Friday, December 30, 2011


M was about four years old when he was able to truly walk; when he could walk a short distance without falling or needing his wheelchair. It was winter time and he had become bored with his traditional therapy sessions.  His physical therapist suggested it might be more enjoyable for M if we moved out therapy sessions into the mall.  The sights and sounds of the mall environment might be a good motivator for M.  He could learn to navigate walking through crowds.  He could practice stepping on and off an escalator.  The goal was for M to ambulate in a community setting.

I would take M to the mall on my own so he could practice his walking on days when it was too cold or too snowy to be outside.  We had a favorite mall we liked to visit.  M particularly loved the fountain and tossing pennies into it.  I would sit several yards away on a bench.  I would hand M one penny at a time. He would make his way to the fountain and would take particular delight as he would watch the penny splash into the water.  He'd smile and clap his hands and would then make his way back to me for the next penny.  We'd continue until he became too tired to walk anymore or when I ran out of pennies.

As I would watch him, I would remember myself as girl, tossing my own pennies into fountains.  I would make a wish with each penny I'd toss in.  Doesn't every child?  I'd wish for more wishes.  I'd wish for all the candy in the world.  I'd wish for a million dollars.   I doubted M wished on his pennies, so I would make wishes for him.  Wishes for health.  For a good life.  For people to always love him.  Every time he'd toss in a penny, I'd wish for something wonderful for him.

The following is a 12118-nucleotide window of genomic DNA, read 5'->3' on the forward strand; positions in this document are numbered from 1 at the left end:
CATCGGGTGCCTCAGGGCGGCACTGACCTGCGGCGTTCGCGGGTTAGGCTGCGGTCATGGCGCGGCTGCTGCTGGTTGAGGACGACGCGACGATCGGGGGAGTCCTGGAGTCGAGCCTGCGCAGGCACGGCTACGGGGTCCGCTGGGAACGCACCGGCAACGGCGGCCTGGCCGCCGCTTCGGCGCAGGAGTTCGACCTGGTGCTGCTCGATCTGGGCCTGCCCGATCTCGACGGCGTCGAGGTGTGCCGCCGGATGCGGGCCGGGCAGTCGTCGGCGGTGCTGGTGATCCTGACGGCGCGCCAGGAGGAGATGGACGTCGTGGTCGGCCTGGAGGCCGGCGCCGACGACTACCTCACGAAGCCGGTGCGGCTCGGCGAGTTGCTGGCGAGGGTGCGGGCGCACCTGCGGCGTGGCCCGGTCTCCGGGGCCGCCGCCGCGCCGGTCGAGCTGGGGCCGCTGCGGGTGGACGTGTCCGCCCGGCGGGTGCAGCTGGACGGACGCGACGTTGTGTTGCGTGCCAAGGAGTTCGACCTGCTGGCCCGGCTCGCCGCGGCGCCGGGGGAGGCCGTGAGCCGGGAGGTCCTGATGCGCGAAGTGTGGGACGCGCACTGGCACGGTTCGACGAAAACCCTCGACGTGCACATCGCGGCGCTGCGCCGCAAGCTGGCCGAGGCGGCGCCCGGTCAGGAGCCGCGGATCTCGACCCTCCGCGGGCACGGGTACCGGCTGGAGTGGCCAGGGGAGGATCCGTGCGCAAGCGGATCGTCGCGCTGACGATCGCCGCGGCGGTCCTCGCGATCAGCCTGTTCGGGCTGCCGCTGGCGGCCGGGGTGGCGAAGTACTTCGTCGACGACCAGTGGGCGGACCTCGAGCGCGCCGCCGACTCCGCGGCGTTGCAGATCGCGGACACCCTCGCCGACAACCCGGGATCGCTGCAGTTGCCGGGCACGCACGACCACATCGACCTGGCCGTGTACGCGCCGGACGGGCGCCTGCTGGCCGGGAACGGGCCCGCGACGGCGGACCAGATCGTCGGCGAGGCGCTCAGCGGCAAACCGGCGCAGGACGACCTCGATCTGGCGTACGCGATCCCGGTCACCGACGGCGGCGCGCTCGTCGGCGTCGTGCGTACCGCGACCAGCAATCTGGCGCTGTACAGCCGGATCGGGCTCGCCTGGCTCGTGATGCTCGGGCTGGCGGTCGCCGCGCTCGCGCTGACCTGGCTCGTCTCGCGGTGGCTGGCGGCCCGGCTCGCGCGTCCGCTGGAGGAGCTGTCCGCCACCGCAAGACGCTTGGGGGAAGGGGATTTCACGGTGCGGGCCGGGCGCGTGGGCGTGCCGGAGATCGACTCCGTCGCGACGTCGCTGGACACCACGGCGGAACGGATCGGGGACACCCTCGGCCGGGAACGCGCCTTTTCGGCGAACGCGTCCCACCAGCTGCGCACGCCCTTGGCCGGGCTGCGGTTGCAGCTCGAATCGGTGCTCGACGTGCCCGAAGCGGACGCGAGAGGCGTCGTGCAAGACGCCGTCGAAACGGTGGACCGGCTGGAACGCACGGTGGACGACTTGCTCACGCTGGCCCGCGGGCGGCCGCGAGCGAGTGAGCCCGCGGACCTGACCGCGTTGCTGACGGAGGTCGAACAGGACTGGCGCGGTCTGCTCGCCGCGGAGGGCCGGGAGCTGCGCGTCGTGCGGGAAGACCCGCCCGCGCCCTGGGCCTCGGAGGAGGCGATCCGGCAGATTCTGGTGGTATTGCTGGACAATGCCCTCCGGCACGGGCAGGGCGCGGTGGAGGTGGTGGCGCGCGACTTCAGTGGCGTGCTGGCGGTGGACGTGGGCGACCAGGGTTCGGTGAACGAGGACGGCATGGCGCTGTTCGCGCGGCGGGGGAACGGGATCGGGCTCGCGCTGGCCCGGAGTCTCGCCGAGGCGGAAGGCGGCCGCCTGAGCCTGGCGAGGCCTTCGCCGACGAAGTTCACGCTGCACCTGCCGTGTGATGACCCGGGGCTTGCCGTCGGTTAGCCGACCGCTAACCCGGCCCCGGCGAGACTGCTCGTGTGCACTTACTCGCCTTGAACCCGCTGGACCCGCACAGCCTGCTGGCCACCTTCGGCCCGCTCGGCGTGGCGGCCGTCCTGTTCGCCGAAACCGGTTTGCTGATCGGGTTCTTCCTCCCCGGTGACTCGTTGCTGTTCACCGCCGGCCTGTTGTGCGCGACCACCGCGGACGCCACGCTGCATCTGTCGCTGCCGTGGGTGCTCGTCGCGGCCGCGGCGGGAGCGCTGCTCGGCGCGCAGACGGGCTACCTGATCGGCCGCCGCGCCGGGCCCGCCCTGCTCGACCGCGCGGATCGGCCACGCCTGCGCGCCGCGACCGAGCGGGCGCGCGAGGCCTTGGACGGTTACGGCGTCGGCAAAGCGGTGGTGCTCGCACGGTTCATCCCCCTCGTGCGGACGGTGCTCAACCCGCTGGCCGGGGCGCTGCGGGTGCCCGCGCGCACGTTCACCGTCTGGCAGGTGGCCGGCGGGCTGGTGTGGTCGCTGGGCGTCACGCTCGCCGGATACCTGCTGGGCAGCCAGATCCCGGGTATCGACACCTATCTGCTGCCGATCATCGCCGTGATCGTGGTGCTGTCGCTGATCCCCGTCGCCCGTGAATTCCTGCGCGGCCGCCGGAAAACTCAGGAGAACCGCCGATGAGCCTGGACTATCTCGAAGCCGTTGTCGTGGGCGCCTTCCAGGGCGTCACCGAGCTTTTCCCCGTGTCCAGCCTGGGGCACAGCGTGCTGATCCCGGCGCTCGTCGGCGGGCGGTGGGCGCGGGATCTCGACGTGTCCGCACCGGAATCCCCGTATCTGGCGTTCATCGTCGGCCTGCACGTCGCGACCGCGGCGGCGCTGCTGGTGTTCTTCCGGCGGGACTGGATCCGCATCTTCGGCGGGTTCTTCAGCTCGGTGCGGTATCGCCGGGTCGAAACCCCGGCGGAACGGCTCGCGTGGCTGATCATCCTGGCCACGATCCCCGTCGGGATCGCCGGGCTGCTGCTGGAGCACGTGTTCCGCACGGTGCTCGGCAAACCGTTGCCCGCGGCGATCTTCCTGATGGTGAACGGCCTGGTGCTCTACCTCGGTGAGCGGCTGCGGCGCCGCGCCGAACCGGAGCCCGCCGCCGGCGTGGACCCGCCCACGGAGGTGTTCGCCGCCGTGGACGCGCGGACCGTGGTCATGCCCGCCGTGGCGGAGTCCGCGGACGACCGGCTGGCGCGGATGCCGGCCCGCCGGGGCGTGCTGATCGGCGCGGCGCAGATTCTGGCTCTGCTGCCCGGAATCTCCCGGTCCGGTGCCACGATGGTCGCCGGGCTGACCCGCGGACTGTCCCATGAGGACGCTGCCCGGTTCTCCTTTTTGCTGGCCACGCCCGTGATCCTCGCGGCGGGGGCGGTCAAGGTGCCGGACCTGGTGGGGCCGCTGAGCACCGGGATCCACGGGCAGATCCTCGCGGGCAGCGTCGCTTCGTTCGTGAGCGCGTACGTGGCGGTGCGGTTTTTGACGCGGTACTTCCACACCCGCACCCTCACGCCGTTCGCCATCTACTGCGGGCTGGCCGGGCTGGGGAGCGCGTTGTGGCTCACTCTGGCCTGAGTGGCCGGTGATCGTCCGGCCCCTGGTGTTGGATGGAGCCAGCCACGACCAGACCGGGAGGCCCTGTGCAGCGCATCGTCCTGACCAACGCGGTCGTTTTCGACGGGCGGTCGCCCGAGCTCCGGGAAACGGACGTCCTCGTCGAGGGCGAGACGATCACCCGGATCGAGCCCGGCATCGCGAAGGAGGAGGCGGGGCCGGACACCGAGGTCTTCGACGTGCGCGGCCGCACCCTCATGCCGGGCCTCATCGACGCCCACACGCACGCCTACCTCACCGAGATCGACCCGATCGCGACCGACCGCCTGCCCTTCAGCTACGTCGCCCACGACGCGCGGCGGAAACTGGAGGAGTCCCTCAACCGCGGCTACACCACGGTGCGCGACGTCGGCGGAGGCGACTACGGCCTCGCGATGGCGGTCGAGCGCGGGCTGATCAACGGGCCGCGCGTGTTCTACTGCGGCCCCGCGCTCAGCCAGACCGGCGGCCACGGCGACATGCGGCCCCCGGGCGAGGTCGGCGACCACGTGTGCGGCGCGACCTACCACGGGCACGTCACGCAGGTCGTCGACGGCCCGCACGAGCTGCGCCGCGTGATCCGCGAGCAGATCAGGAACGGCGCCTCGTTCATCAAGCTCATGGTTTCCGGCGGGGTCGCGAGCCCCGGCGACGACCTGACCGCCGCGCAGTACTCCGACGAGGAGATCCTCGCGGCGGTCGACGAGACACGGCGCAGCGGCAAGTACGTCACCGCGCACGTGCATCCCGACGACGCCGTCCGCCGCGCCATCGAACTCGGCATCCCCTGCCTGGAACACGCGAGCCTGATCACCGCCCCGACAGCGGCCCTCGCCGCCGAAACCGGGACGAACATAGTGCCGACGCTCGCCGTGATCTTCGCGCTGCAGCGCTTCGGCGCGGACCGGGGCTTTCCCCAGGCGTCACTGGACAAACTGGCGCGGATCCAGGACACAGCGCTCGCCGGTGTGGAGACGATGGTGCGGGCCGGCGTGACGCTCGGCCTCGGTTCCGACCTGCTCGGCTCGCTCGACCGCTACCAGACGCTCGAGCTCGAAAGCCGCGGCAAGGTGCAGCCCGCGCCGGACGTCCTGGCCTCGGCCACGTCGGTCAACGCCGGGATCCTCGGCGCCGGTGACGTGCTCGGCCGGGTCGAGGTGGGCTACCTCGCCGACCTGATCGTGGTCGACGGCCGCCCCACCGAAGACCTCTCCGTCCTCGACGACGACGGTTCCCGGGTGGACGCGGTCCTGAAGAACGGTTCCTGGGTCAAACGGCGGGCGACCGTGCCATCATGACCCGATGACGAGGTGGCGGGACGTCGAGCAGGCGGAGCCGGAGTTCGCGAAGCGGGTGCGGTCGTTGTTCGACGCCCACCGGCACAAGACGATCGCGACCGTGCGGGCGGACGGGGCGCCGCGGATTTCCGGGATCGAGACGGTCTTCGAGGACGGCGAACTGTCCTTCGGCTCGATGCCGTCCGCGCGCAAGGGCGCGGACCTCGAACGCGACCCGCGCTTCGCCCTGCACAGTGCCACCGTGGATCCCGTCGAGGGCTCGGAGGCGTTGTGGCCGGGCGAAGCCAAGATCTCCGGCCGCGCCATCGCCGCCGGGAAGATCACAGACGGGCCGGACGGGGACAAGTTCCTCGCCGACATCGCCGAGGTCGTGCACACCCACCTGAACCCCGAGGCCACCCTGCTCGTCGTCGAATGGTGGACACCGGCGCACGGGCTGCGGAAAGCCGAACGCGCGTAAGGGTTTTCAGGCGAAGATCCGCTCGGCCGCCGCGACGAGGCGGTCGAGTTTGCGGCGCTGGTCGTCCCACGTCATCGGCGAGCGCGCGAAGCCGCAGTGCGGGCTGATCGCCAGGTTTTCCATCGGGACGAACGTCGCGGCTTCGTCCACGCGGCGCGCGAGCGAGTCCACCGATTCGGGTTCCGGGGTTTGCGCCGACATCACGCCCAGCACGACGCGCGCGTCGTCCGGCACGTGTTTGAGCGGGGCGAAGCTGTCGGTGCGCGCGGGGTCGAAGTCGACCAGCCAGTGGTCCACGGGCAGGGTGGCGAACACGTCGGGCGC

One particular day we were at the mall, on our bench tossing pennies into our favorite fountain, when an older lady sat next to me.  She didn't say anything, but I could feel her watching us.  

Finally she spoke;
"He is a blessing, you know.  You should be thankful."

As a mother of a child with special needs, I have had quite a number of "he's-a-blessing" conversations with perfect strangers.  They don't bother me.  

""Yes, he is."  I told her. "He's a great kid."

She continued, "You know, I have a boy too.  But he grew up.  He met a girl when he was in college and got married and moved away.  He has his own family now.  You are the lucky one.  Your boy will always be like a child.  Your boy will never grow up and leave you.  Your boy will always be with you."

I didn't know how to respond.  I know this old woman meant no harm by her words and I could feel the pain in her voice as she spoke.  I have wished and prayed and hoped for many things for M, but never once have I wished for this.  I would gladly give away all my pennies if my son could grow up and someday have a family of his own.

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